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Friday, February 26, 2010

He’s not Mayweather, but Joshua Clottey might be good enough

Pacquiao vs Clottey, Pacquiao vs Clottey News
by Norm Frauenheim on 25 February 2010

Timing and circumstances haven’t been kind to Joshua Clottey. He isn’t Floyd Mayweather, Jr., the welterweight everybody wanted to see against Manny Pacquiao on March 13.

Instead, Clottey has been cast as the substitute, which to a cynical public only means he isn’t Mayweather and he doesn’t have a chance against Pacquiao on a night when Cowboys Stadium in the Dallas metroplex might be the biggest attraction.

If he doesn’t feel like last season’s Detroit Lions or St. Louis Rams, then Clottey knows what it is to have been one of those replacement players in the last NFL work stoppage. In 1987, none of those guys belonged there and that’s exactly what you hear and read these days about Clottey. Pacquiao is supposed to kick him around like the soccer ball Clottey used to chase as a kid in Ghana.

Fair? I don’t think so. Then again, I’ve been wrong about these things before. I actually thought Juan Manuel Marquez was skilled, smart and tough enough to challenge Mayweather. After watching Mayweather humble Marquez through 12 one-sided rounds in September, I wondered if I had been kicked in the head one too many times.

Nevertheless, I like Clottey, perhaps not enough to pick him over Pacquiao, especially without a familiar trainer in his corner. He split with Kwame Asante after his loss by split decision in June to Miguel Cotto over a reported disagreement over money. Then, Godwin Kotay, also of Ghana, was denied a U.S. visa. Instead of Asante or Kotay, cut-man Lenny DeJesus will take the lead in Clottey’s corner.

In front a potential crowd of 45,000 and against Pacquiao’s varied skills and dangerous power, an unfamiliar face in the corner looms as a problem, especially when – not if – Clottey is in trouble.

Still, Clottey’s size, strength and durability are enough to make it difficult for Pacquiao, whose motivation could have taken a hit when an agreement to fight Mayweather fell apart because of demands that the Filipino icon undergo Olympic-style blood-testing for performance-enhancers.

Pacquiao also will jump directly into a rough-and-tumble political campaign in the Philippines after the fight.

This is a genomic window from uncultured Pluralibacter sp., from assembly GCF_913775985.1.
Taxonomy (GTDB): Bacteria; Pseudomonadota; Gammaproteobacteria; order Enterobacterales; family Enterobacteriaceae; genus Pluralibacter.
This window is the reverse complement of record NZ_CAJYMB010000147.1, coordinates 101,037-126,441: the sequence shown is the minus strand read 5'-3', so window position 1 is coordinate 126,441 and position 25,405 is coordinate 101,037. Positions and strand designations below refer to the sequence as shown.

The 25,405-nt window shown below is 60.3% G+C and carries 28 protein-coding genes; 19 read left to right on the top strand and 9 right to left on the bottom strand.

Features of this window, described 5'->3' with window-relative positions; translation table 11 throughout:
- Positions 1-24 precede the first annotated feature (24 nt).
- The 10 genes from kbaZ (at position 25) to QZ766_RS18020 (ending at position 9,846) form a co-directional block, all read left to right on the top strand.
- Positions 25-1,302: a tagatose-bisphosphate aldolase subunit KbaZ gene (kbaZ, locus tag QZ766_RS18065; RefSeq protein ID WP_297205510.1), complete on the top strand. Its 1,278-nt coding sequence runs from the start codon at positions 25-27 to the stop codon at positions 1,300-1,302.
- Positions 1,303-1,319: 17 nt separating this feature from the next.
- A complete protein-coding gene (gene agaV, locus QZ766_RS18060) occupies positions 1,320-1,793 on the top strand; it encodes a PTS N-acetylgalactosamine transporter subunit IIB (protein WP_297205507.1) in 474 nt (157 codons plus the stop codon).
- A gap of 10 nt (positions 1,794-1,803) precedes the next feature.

In part, the public’s lack of any respect for Clottey might be a spillover from disgust at the abortive negotiations for Pacquiao-Mayweather. Fans and media are still angry. What they have forgotten, however, is just how close Clottey came to an upset of Cotto in front of the Puerto Rican’s loyal New York fans at Madison Square Garden.

“I did not lose the Cotto fight,’’ Clottey said Thursday during a conference call from his training camp in Fort Lauderdale, Fla.

Maybe not.

But Clottey also didn’t do enough in the last couple of rounds to convince anybody at ringside that he deserved more than a draw. That, like the victory he still thinks he deserves, eluded him. Clottey has been criticized for not throwing enough punches, which could quickly leave him with a deficit on the scorecards against Pacquiao’s whirlwind pace. But he is confident he can make his power count.

“I am not a flyweight,’’ Clottey said during the conference call, which will be followed by one Friday with Pacquiao. “I’m not a bantamweight. I’m a welterweight. I throw punches that connect.’’

As a natural welterweight, unlike the smaller Pacquiao (5-foot-6 ½), the 5–8 Clottey might have enough leverage to inflict some damage. Before Pacquiao’s 12th-round stoppage of Cotto in November, the Filipino’s trainer, Freddie Roach, said Clottey’s punches almost made Cotto quit during the ninth round.

“The more I play it over, the more I realize how competitive this is and that nobody with any certainty can predict the result,’’ said Top Rank’s Bob Arum, who promotes both fighters. “Everybody knows how Manny Pacquiao fights. Everybody knows the angles from which he throws punches.

“And everybody knows that Joshua Clottey is a tremendous defensive fighter and can put a real hurt on an opponent. And everybody knows that Joshua Clottey is the bigger man and Manny is the smaller man. There is talk about Manny going up in weight. But he really hasn’t. He couldn’t make 130 pounds anymore, He fought at 135. He was 138 when he fought (and knocked out) Ricky Hatton.

Now, he goes into the ring at 142 or 143 pounds on the scale and that’s not because he’s putting on weight. That’s because he has breakfast and lunch before the weigh-in. If he had to, he’d still make 135 pounds. So, the idea that he’s a big man is just not true.

“Joshua has the size. He’s the natural welterweight. Manny Pacquiao isn’t. That’s the intrigue in this fight.’’

The intrigue, at least, doesn’t include more of the noisy debate about blood-testing for performance-enhancers. Clottey, ever the gentleman, said he did not and would not demand the Olympic-style testing that Mayweather says he and every one of his future opponents, including Shane Mosley on May 1, will undergo.

“No, I don’t want to do that, because I respect him so much,’’ Clottey said. “He is a very nice guy. I feel comfortable around him. He’s respectful of everybody. I don’t think Manny Pacquiao did that thing. I trust him.”

If only, Clottey could enjoy some of that same trust. He’s not Mayweather. But, trust me, he’s a better fighter than people think.


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